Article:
Unholy Night by Seth Grahame-Smith – review

I have had amazing luck winning books from Allen & Unwin’s Facebook page! (https://www.facebook.com/AllenandUnwinBooks)

This month it was Unholy Night by Seth Grahame-Smith.

Now, to be completely honest – I thought it was a book about vampires. My reason for this is that part of the prize was a movie ticket to see Abraham Lincoln Vampire Hunter (haven’t seen it yet, still trying to organise babysitters), and I assumed that Unholy Night was the next in the series. Not so.

Unholy Night is the story of Balthazar, one of the Three Wise Men who were present at the birth of Jesus. Balthazar is a man of no religion and a thief. Balthazar’s presence at Jesus’s birth (or shortly thereafter) is purely by chance – after escaping certain death by execution – and saving two other men, Gaspar and Melchyor, in the process – Balthazar is simply looking for a place to hide. He brings Frankincense, Myrrh and Gold – but not as gifts for Baby Jesus, rather they are items he has stolen so he might have coin for the coming days as he tries to escape the fury of Mighty King Herod.

Balthazar’s intentions are to abandon Joseph, Mary and Jesus the next morning, after he and his companions have managed to get some rest. In the meantime however, Herod has learnt that the ancient prophecy has come true – as a star larger than any before seen lights up the Eastern sky, signifying the birth of baby Jesus. He flies into a rage and demands that all boys under the age of 2 be killed. The soldiers ride into Bethlehem, and begin slaughtering children before Balthazar’s eyes. For something as terrible as this Balthazar cannot sit idly by, and he, Gaspar and Melchyor fight the soldiers and help Joseph and Mary escape Bethlehem.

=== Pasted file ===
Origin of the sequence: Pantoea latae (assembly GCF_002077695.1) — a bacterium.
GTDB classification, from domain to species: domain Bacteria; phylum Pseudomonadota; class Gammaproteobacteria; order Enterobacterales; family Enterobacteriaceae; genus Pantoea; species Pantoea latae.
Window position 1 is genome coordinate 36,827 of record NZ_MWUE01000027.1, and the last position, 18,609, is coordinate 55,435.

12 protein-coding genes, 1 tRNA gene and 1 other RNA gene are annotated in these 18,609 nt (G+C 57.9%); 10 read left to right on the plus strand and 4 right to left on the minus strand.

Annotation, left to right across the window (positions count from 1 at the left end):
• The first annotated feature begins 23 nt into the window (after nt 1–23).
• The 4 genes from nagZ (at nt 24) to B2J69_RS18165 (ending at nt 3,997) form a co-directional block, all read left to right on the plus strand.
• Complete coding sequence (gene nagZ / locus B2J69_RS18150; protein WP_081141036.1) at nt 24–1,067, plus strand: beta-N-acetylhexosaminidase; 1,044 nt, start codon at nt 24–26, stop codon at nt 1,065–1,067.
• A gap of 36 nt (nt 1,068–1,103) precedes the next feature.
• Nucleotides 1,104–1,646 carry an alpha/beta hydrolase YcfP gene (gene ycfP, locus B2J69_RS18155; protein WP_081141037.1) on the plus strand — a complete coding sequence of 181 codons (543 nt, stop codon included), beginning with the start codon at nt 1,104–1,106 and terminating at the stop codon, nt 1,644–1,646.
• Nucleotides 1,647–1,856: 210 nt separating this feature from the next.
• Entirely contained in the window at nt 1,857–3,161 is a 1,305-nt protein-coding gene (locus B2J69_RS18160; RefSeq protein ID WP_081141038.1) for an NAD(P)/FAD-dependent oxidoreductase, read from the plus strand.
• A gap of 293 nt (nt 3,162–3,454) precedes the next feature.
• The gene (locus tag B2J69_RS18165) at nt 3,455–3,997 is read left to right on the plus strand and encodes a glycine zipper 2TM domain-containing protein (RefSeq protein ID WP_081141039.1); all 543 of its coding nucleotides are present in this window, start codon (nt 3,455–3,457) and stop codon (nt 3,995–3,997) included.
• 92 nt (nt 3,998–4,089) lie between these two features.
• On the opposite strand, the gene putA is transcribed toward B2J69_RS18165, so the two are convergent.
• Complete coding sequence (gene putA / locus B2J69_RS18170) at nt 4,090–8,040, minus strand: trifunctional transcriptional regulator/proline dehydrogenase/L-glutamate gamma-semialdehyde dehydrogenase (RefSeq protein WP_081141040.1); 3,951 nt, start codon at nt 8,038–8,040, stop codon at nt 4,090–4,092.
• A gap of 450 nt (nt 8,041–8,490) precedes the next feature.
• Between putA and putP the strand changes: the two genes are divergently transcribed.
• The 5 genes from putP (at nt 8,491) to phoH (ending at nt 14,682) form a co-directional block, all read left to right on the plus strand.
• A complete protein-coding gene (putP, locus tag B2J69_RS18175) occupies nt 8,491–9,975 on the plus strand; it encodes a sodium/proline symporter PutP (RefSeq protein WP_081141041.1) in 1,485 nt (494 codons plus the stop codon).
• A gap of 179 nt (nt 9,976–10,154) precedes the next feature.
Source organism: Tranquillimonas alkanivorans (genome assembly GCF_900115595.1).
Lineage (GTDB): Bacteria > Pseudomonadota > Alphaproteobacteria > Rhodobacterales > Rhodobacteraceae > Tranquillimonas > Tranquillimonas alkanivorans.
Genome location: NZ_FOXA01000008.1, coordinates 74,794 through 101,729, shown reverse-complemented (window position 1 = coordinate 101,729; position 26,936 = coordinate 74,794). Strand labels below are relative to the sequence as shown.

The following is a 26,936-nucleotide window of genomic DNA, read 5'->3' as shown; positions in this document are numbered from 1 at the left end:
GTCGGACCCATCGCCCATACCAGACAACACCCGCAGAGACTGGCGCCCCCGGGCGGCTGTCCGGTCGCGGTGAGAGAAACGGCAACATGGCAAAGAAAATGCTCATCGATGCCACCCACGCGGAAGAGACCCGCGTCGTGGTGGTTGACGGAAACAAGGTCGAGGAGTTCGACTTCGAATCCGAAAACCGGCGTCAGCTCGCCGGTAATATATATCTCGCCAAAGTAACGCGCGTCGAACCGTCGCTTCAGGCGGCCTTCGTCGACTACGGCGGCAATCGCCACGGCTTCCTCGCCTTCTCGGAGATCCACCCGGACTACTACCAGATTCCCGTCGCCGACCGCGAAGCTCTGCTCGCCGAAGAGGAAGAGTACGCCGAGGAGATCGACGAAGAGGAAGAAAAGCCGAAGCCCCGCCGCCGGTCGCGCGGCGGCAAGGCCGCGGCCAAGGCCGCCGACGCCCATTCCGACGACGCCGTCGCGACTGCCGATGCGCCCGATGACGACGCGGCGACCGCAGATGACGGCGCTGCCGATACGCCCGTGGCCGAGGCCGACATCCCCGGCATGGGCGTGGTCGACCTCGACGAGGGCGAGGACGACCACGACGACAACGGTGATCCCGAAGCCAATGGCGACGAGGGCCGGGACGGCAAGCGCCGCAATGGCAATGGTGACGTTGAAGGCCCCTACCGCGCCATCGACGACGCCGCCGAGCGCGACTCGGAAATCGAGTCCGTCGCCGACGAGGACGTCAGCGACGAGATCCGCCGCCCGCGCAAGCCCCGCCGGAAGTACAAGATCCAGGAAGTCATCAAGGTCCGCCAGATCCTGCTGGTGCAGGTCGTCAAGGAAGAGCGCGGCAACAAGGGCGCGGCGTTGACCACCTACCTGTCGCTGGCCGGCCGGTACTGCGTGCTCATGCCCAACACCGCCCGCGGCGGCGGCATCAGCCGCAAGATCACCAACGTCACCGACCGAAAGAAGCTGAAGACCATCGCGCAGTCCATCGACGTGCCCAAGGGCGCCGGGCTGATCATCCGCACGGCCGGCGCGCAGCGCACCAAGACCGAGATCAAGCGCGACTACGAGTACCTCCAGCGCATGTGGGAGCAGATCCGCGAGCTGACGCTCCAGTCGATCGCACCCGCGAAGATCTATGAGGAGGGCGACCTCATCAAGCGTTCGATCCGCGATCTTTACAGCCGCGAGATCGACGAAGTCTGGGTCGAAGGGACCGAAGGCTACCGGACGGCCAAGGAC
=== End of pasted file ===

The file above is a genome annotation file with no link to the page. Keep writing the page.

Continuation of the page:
The story continues with the unlikely companions travelling together towards Egypt – while Herod and Pontius Pilate work together to bring in the infant and the theif. They face major adversity, and on several occasion seem to face certain death. During the story we learn more about Balthazar, and the event from his past that will not let him leave baby Jesus to the Romans

Seth Grahame-Smith has woven a marvelous tale – I believed every word of it.

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2 thoughts on “Unholy Night by Seth Grahame-Smith – review

  1. It doesn’t sound like my kind of book, but I’m sure it’s well written. Funny that you thought it was about vampires!

    How many books have you won? I must try and enter too – love contests!

  2. I’ve won three books in the last couple of months. But several years ago I used to enter a lot of comps through A&U, and I won heaps of books back then too – I hadn’t entered any comps for a while and then saw the comp for Alif the Unseen in June so I’ve started again lol.

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